The second principle is this: change what you can change, accept what you can’t. This is not a formula for passivity. I’ve spent my working life trying to alter outcomes that might have seemed immovable to other people. The theme of my latest book is that political failure is, at heart, a failure of imagination. But sometimes we simply have to accept an obstacle as insuperable. Fatalism in these circumstances is protective. I accept that my lap is in the lap of the gods.

So I will not rage against the morbidity this surgery might cause. I won’t find myself following Groucho Marx who, at the age of 81, magnificently lamented, “I’m going to Iowa to collect an award. Then I’m appearing at Carnegie Hall, it’s sold out. Then I’m sailing to France to pick up an honour from the French government. I’d give it all up for one erection.” And today there’s viagra.

The third principle is this: do not let fear rule your life. Fear hems us in, stops us from thinking clearly and prevents us from either challenging oppression or engaging calmly with the impersonal fates. When I was told that this operation has an 80% chance of success, my first thought was “that’s roughly the same as one of my kayaking trips. And about twice as good as the chance of emerging from those investigations in West Papua and the Amazon”.

There are, I believe, three steps to overcoming fear: name it, normalise it, socialise it. For too long, cancer has been locked in the drawer labelled Things We Don’t Talk About. When we call it the Big C, it becomes, as the term suggests, not smaller, but larger in our minds. He Who Must Not Be Named is diminished by being identified, and diminished further when he becomes a topic of daily conversation.

The super-volunteer Jeanne Chattoe, whom I interviewed recently for another column, reminded me that, just 25 years ago, breast cancer was a taboo subject. Thanks to the amazing advocacy of its victims, this is almost impossible to imagine today. Now we need to do the same for other cancers. Let there be no more terrible secrets.

So I have sought to discuss my prostate cancer as I would discuss any other issue. I make no apologies for subjecting you to the grisly details: the more familiar they become, the less horrifying. In doing so, I socialise my condition. Last month, I discussed the remarkable evidence suggesting that a caring community enhances recovery and reduces mortality. In talking about my cancer with family and friends, I feel the love that I know will get me through this. The old strategy of suffering in silence could not have been more misguided.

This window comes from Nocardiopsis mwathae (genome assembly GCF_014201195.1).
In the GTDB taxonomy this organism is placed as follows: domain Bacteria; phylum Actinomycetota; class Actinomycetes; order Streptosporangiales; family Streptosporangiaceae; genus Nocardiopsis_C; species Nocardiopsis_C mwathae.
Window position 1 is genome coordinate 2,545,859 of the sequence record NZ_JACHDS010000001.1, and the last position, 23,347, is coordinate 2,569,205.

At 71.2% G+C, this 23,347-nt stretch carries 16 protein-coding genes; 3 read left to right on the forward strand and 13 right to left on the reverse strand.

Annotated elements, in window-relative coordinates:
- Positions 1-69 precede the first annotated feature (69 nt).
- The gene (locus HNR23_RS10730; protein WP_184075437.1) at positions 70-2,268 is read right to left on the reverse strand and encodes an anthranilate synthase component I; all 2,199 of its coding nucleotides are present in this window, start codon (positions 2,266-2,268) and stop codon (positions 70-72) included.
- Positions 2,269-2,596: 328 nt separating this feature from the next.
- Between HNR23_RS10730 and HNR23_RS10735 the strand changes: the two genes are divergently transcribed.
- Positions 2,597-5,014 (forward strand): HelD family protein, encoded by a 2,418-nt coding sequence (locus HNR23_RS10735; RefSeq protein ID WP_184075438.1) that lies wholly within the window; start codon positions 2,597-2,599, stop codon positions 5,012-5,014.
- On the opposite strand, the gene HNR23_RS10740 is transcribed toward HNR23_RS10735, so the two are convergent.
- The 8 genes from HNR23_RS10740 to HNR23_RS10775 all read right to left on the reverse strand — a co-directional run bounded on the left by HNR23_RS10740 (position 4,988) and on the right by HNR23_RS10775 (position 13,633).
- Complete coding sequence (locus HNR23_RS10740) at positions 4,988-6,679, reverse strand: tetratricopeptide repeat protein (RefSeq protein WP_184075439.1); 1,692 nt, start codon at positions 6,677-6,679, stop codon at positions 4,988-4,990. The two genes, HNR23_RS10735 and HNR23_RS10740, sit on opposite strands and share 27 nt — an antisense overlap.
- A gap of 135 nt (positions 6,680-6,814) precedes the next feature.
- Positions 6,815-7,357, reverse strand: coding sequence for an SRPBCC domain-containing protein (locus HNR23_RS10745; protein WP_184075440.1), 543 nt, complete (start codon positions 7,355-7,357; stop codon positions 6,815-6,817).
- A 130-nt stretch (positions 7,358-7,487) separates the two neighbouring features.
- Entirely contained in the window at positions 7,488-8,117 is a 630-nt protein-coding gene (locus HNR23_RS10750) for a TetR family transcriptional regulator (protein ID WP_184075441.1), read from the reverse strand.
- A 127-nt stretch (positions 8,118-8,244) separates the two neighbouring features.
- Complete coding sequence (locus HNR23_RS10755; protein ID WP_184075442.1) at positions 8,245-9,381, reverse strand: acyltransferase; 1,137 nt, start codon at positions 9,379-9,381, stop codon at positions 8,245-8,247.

I had intended to use this column to urge men to get themselves tested. But since my diagnosis, we’ve discovered two things. The first is that prostate cancer has overtaken breast cancer to become the third biggest cancer killer in the UK. The second is that the standard assessment (the PSA blood test) is of limited use. As prostate cancer in its early stages is likely to produce no symptoms, it’s hard to see what men can do to protect themselves. That urinary tract infection was a remarkably lucky break.

Instead, I urge you to support the efforts led by Prostate Cancer UK to develop a better test. Breast cancer has attracted twice as much money and research as prostate cancer, not because (as the Daily Mail suggests) men are the victims of injustice, but because women’s advocacy has been so effective. Campaigns such as Men United and the Movember Foundation have sought to bridge this gap, but there’s a long way to go. Prostate cancer is discriminatory: for reasons unknown, black men are twice as likely to suffer it as white men. Finding better tests and treatments is a matter of both urgency and equity.